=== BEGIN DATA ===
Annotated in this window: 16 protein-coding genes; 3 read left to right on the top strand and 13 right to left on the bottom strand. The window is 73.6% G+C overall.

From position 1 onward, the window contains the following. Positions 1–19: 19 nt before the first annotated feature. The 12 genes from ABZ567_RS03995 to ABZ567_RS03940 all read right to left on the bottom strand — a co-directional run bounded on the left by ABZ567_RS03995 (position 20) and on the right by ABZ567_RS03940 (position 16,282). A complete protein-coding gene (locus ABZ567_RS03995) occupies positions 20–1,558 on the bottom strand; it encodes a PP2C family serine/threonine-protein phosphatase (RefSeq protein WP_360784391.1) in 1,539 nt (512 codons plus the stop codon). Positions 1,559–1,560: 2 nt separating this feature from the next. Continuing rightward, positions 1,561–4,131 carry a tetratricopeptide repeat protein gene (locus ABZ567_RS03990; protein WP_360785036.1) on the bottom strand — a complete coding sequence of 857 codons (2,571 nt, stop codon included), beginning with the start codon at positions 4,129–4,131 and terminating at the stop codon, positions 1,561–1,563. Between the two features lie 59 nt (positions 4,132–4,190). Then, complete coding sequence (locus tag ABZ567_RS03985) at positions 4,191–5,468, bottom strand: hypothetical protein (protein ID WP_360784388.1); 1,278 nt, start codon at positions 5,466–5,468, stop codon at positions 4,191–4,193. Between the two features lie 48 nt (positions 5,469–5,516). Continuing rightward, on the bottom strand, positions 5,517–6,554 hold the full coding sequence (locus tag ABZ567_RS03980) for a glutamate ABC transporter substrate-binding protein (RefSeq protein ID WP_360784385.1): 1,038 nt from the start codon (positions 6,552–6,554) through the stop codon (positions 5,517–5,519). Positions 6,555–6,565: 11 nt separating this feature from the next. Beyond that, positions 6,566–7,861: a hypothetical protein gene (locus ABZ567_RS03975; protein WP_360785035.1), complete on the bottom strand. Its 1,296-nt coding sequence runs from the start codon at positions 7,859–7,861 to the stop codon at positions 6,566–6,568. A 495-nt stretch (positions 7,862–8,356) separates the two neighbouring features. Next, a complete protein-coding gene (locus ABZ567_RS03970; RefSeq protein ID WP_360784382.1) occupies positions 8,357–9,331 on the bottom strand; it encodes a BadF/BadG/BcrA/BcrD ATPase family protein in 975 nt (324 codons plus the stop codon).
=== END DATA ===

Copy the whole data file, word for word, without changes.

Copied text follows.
Annotated in this window: 16 protein-coding genes; 3 read left to right on the top strand and 13 right to left on the bottom strand. The window is 73.6% G+C overall.

From position 1 onward, the window contains the following. Positions 1–19: 19 nt before the first annotated feature. The 12 genes from ABZ567_RS03995 to ABZ567_RS03940 all read right to left on the bottom strand — a co-directional run bounded on the left by ABZ567_RS03995 (position 20) and on the right by ABZ567_RS03940 (position 16,282). A complete protein-coding gene (locus ABZ567_RS03995) occupies positions 20–1,558 on the bottom strand; it encodes a PP2C family serine/threonine-protein phosphatase (RefSeq protein WP_360784391.1) in 1,539 nt (512 codons plus the stop codon). Positions 1,559–1,560: 2 nt separating this feature from the next. Continuing rightward, positions 1,561–4,131 carry a tetratricopeptide repeat protein gene (locus ABZ567_RS03990; protein WP_360785036.1) on the bottom strand — a complete coding sequence of 857 codons (2,571 nt, stop codon included), beginning with the start codon at positions 4,129–4,131 and terminating at the stop codon, positions 1,561–1,563. Between the two features lie 59 nt (positions 4,132–4,190). Then, complete coding sequence (locus tag ABZ567_RS03985) at positions 4,191–5,468, bottom strand: hypothetical protein (protein ID WP_360784388.1); 1,278 nt, start codon at positions 5,466–5,468, stop codon at positions 4,191–4,193. Between the two features lie 48 nt (positions 5,469–5,516). Continuing rightward, on the bottom strand, positions 5,517–6,554 hold the full coding sequence (locus tag ABZ567_RS03980) for a glutamate ABC transporter substrate-binding protein (RefSeq protein ID WP_360784385.1): 1,038 nt from the start codon (positions 6,552–6,554) through the stop codon (positions 5,517–5,519). Positions 6,555–6,565: 11 nt separating this feature from the next. Beyond that, positions 6,566–7,861: a hypothetical protein gene (locus ABZ567_RS03975; protein WP_360785035.1), complete on the bottom strand. Its 1,296-nt coding sequence runs from the start codon at positions 7,859–7,861 to the stop codon at positions 6,566–6,568. A 495-nt stretch (positions 7,862–8,356) separates the two neighbouring features. Next, a complete protein-coding gene (locus ABZ567_RS03970; RefSeq protein ID WP_360784382.1) occupies positions 8,357–9,331 on the bottom strand; it encodes a BadF/BadG/BcrA/BcrD ATPase family protein in 975 nt (324 codons plus the stop codon).